Bellevue University Study: Nearly Half of Americans Re-Evaluating Career Path

Mar 21, 2012, 08:00 ET from Bellevue University

BELLEVUE, Neb., March 21, 2012 /PRNewswire-USNewswire/ -- Bellevue University, an award-winning leader in educating adult learners, today released the results of a U.S. consumer study that revealed nearly half (47 percent) of Americans are re-evaluating their occupations.  This shift by working adults to new vocations is directly related to the fact that, across the nation, there are a number of industries in decline.

  • One in four Americans say they are re-thinking their occupation because few jobs exist in their declining industry; they must switch careers to enter a growing field.
  • With money tight, Americans who have been out of the workforce for several years have decided to go back to work to supplement the family income. Women are leading this charge – 1 in 10 women (11 percent) report returning to the workforce to help make ends meet.
  • During the down economy, 12 percent of working adults have decided to start their own business.
  • Nearly one-quarter (23 percent) of working adults are unhappy at work. They report wanting to change the type of work they do because they want to find a job doing something they actually enjoy.

Market research firm IBISWorld Inc. published a list of 10 industries in America that had the steepest decline in revenue during the last decade and are forecasted to further contract through 2016.  Also according to a research report issued by Georgetown University's Center on Education and the Workforce, hundreds of thousands of low-skill jobs in manufacturing, farming, fishing, and forestry have been permanently destroyed because the recession has further prompted employers to either automate those positions or ship them offshore to take advantage of cheap labor.  Overall, the report projects 637,000 jobs in the Manufacturing and Natural Resources industries will meet such fates by 2018. 

"Declining industries dislocate workers en masse. Unfortunately, the U.S. Bureau of Labor Statistics projects more than one million people are or will be displaced across industries that are waning in America," said Dr. Mary B. Hawkins, president of Bellevue University.  "People who currently hold jobs in industries that are in decline need to take action, today, so they can secure a job in a growing industry.  The new jobs being created are very different kinds of jobs, requiring different kinds of workers.  This shift in requirements means displaced workers need to seek education and training that will prepare them for tomorrow's jobs."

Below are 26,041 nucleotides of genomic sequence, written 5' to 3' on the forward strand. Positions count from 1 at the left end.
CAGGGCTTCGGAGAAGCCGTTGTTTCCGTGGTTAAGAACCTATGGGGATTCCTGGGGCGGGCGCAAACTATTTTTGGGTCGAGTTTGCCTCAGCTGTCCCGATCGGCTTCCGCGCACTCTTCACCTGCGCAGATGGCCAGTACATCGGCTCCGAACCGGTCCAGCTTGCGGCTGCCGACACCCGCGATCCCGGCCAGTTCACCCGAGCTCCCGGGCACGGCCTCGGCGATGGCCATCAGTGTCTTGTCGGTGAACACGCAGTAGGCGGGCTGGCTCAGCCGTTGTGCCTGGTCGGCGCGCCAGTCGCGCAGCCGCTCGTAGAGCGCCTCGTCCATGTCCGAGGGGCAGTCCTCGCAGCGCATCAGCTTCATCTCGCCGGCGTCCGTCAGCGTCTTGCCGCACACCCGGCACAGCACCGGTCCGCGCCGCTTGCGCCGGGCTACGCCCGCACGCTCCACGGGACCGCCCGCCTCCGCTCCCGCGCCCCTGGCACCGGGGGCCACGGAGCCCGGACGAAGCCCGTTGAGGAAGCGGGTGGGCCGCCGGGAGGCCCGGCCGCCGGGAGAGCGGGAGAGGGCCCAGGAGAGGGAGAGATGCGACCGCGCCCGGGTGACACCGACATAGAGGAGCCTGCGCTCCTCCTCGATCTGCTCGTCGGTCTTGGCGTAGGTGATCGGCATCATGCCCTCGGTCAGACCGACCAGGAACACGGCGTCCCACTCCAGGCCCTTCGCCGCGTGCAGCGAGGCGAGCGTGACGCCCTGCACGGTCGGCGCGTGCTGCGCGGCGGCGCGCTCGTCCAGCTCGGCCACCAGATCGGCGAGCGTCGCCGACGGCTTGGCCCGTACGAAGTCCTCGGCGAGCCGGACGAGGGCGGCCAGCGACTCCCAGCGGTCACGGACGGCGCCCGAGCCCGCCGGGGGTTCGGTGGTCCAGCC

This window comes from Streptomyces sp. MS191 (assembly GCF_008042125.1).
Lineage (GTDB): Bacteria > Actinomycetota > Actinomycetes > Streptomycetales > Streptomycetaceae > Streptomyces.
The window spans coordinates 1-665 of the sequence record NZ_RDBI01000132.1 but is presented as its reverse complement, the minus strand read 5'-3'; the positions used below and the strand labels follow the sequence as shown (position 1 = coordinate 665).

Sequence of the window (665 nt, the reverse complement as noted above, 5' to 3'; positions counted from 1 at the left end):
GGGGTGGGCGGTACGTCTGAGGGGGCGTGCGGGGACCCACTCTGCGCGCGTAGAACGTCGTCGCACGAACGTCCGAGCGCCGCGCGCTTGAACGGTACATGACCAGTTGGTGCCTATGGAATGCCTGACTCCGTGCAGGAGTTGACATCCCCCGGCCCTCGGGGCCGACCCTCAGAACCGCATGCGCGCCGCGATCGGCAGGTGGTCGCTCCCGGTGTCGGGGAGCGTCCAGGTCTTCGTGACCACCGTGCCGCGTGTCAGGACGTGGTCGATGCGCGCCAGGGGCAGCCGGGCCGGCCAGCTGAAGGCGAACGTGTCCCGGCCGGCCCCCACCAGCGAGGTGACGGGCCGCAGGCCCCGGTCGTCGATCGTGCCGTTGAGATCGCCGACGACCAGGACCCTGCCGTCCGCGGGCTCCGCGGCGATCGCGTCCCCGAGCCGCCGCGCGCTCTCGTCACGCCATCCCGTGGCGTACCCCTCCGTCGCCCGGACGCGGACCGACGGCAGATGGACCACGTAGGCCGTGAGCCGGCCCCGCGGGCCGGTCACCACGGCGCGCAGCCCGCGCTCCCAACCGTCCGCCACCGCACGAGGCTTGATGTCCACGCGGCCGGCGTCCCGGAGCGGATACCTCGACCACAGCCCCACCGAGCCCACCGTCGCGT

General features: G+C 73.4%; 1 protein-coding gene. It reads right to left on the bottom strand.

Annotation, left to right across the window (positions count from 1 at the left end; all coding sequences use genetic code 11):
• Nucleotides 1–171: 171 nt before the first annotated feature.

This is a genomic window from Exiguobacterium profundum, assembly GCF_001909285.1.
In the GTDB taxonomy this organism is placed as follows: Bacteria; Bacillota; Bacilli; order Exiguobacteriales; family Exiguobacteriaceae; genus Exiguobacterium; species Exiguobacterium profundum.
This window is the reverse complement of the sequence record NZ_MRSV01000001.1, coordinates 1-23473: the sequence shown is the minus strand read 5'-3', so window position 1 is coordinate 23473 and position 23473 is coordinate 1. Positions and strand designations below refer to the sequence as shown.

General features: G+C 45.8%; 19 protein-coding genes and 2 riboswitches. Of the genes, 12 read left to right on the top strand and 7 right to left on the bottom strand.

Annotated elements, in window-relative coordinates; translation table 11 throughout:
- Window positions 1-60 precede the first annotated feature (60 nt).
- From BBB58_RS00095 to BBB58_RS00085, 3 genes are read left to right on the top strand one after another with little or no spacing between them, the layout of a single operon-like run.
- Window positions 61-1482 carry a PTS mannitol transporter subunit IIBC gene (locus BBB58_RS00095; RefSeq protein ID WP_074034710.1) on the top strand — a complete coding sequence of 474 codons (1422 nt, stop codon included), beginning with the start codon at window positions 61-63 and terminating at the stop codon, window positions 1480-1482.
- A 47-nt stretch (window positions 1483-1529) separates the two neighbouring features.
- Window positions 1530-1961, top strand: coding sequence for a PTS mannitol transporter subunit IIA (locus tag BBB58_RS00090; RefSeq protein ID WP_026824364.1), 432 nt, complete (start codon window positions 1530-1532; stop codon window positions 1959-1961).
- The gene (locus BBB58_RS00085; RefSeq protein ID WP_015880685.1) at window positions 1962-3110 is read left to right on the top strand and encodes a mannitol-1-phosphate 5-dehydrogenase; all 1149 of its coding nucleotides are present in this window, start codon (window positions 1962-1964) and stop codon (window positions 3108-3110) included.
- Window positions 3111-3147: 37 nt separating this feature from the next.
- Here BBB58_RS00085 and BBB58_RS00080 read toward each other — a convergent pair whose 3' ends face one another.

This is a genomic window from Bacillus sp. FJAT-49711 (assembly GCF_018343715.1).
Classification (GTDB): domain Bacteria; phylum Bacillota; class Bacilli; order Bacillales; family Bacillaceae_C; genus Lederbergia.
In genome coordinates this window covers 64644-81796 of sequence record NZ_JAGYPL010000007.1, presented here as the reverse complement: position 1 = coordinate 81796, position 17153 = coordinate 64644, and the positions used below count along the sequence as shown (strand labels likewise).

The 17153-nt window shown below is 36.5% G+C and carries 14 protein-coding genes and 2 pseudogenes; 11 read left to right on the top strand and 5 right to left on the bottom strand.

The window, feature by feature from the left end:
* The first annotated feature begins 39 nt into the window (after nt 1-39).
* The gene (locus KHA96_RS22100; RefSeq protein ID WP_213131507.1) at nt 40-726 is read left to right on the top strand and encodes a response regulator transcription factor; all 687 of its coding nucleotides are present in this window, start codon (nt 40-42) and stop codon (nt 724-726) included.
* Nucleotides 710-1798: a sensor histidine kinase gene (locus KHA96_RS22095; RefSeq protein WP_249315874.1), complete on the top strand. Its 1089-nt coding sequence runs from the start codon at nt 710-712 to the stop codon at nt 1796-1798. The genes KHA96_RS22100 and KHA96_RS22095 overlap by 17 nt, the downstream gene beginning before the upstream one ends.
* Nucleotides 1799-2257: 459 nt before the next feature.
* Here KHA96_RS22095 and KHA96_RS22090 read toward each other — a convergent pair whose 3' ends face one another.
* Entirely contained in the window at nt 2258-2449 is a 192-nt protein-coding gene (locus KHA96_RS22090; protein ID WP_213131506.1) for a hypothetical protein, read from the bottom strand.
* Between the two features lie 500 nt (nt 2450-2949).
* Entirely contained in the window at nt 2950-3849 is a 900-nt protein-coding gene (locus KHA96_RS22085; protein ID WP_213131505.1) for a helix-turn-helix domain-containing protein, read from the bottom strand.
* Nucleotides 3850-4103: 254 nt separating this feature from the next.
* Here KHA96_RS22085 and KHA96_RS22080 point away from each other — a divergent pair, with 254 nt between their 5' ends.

The Bellevue University survey revealed Americans are already feeling the effects of this decline.  "One in four working adults have had to re-assess their livelihood because there simply aren't enough jobs available in the industries where they've worked for the last several years," said Dr. Hawkins.  "A large number of Americans are currently facing the reality of having to switch careers so they can find a job in a growing field, and they aren't equipped to make the transition."  

The survey also revealed that, with money tight, Americans who have been out of the workforce for several years have decided to go back to work to supplement the family income. Women are leading this charge – one in 10 women report returning to the workforce to help make ends meet.  These findings are in line with data from the U.S. Census Bureau that shows the number of stay-at-home mothers fell from 5.3 million to 5 million. 

This back-to-work trend for women is not based solely on need, however.  Time Magazine reported there is strong evidence that earnings make a woman more, not less, desirable as a partner.  Men are increasingly looking for partners who will pull their own weight economically in marriage.  "This cultural trend is validated by the sheer increase in women who are getting college degrees, with female students making up the majority of people earning doctorates and master's degrees," said Dr. Hawkins.  "The trend is also corroborated by a University of Texas at Austin study, which found that in just over five decades, there was a huge jump in the weight men gave to women's earnings when ranking traits important in a mate and a sharp drop in the value they placed on domestic skills."